Incsub/WPMU DEV originally rose to fame because they were about the only go-to guys around for issues related to hosting multiple WordPress websites on a single installation, back when WordPress Multisite was known as WordPress MU (for “Multi-User”).  Indeed, they’re behind the wildly popular, which has been adopted by Cornell and Stanford universities, among many other reputable institutions.  Currently, they are active if relatively minor participants in BuddyPress development, most notable for having patched a bug in the core.  While respectable enough, that seems to be about the depth of their positive involvement with the wider WordPress community and pales against the deluge of bad press they’ve gotten.  Indeed, with well over a hundred reviews in a little over a year on, we’ve only come across one company that’s (much) more despised: AlstraSoft!  However, unlike that one, WPMU DEV has got thousands of legitimate fans who really do find them useful…so take that how you will.


One more thing about WPMU DEV products in general before we get to MarketPress in particular: like practically all software developers in the WordPress ecosystem, a subscription-based business model has been adopted here, meaning that without an on-going membership you won’t get any plugin or theme updates.  Unlike practically all software developers in the WordPress ecosystem, though, WPMU DEV’s products will serve up advertisements nagging you to resubscribe!

Okay, so much for the company’s business practices; what about this shopping cart plugin?


Well, you can sell digital and physical goods with endless product variations, thanks to using WordPress’ own native custom post types functionality.  A variety of payment methods is available, as are coupon discounts.  Tax tables are provided for all fifty states, and there are international shipping options, too.  Unfortunately, only one carrier is recognized: the United States Postal Service.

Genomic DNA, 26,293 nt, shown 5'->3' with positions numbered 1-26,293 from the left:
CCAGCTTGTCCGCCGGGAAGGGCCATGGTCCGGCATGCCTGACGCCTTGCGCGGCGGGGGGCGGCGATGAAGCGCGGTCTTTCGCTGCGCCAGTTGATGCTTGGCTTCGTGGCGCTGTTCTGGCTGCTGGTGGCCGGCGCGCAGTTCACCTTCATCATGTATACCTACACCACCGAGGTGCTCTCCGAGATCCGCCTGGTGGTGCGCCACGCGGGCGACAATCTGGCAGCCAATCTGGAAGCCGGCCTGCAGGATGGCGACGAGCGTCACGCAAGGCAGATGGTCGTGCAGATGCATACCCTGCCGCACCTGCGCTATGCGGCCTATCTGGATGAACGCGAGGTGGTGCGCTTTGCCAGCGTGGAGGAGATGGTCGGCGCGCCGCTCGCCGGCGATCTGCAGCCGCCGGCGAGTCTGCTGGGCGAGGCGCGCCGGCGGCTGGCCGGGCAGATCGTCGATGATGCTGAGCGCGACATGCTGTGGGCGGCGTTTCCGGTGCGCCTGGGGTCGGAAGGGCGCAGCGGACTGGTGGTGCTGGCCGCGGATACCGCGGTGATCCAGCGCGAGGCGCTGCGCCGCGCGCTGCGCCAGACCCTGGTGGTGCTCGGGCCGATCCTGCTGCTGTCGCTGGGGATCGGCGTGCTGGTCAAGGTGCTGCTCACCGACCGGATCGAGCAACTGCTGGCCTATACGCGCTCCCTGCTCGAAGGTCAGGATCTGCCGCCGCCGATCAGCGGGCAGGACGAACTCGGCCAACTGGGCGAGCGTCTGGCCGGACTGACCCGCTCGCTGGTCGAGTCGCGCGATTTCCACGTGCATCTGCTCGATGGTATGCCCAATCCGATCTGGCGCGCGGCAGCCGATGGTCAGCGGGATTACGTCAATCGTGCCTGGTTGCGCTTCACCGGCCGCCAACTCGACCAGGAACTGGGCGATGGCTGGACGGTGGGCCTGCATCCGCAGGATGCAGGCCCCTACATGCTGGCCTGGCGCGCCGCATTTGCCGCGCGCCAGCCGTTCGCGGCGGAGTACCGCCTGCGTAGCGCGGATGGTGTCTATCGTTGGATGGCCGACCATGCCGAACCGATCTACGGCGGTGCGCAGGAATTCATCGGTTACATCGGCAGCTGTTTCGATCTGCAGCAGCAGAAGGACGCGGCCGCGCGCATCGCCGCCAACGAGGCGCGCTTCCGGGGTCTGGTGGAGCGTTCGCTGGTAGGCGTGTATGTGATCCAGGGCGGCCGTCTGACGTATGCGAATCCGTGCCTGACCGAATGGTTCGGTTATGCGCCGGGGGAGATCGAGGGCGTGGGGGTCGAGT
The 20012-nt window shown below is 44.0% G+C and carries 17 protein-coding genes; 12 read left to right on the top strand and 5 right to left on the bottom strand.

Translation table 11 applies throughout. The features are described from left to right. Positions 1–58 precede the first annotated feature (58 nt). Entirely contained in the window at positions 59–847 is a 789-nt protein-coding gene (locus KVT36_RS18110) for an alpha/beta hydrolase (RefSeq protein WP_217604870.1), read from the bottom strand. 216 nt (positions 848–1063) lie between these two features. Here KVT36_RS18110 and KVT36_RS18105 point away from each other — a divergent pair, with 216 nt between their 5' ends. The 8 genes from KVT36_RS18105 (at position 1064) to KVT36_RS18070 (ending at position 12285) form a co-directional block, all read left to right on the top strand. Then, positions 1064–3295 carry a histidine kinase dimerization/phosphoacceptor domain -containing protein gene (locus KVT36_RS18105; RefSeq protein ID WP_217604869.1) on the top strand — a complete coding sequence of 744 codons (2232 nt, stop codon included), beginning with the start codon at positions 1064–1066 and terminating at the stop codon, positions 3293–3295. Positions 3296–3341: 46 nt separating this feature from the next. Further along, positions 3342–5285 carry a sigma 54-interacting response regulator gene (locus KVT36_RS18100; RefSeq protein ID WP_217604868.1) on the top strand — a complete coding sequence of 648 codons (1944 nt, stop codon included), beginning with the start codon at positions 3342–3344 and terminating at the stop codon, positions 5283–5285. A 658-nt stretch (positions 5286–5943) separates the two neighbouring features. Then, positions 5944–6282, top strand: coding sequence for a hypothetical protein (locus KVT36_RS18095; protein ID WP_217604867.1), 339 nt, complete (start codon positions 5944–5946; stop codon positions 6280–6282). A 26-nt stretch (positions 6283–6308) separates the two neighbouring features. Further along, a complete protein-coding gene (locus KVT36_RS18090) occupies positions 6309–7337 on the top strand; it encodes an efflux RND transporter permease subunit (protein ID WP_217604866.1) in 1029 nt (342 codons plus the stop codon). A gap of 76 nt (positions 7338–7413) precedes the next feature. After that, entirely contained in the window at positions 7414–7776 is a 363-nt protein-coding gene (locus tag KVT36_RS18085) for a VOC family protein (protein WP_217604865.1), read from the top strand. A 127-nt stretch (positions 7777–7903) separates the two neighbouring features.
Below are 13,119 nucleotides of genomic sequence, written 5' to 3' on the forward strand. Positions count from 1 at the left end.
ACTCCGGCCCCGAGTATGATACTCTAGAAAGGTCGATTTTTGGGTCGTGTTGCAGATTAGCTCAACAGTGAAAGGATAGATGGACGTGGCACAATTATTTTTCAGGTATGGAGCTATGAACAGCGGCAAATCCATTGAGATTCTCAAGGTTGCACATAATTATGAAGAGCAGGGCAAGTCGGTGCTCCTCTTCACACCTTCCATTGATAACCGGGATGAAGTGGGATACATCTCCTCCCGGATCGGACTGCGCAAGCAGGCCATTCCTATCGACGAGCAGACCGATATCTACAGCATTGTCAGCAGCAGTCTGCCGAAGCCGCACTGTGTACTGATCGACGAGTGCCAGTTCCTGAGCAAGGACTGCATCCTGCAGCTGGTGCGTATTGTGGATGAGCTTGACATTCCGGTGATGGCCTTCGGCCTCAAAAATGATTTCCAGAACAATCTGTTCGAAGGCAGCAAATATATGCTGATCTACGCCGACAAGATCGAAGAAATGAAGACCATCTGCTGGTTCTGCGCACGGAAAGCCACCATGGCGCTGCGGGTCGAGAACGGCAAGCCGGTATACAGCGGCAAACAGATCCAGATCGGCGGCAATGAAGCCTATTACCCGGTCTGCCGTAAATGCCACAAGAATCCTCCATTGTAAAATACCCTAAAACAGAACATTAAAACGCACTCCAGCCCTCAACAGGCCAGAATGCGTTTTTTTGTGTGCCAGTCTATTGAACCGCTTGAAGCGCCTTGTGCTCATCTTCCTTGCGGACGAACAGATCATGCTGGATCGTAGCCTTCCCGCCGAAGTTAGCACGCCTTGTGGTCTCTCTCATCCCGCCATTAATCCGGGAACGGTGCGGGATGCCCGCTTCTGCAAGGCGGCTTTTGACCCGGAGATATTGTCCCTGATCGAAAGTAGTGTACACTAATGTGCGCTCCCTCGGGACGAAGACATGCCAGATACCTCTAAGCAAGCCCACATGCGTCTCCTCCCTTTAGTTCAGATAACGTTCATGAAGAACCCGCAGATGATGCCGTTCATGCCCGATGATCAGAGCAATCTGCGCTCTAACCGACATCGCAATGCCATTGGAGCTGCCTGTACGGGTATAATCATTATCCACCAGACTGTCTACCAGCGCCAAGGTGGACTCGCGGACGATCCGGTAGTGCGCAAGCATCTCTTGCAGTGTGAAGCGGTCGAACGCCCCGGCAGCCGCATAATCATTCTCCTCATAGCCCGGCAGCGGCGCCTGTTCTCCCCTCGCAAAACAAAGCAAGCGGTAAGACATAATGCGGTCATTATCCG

A standard if not necessarily outstanding solution.

Its main claim to fame, however, is that it was designed from the get-go with a multisite environment in mind.  This means that you can use MarketPress for creating separate stores for your company — perhaps one in French for your French customers, one in Japanese for your Japanese customers, and so forth — all on one unified WordPress installation, making for simpler administration.  WPMU DEV itself likes to tout how MarketPress allows for an Etsy or eBay-like eCommerce empire, and this is exactly what we’re using the plugin for right now, trying to create just such kinds of websites for certain niche audiences we’ve identified.  And in that regard, the combination of MarketPress and WordPress 3.0 and above, where multisite functionality has been integrated into the core, seems to be better than even PremiumPress‘ own AuctionPress!

Final Thoughts

WPMU DEV is best thought of as a kind of software users’ cooperative for which membership dues pay for custom work on the best WordPress plugins around.  Shady business tactics aside — such as registering a competing product’s name into a sister website (we’re looking at you,, which is obviously meant to fool those looking for the WP-eCommerce plugin) and sometimes appropriating others’ code without proper attribution — it’s a business model that’s won both cheers and jeers from the WordPress community.  Add to this the lack of any money-back guarantees but eternal dashboard advertisements should you ever decide to unsubscribe, we can only recommend MarketPress for WordPress Multisite users.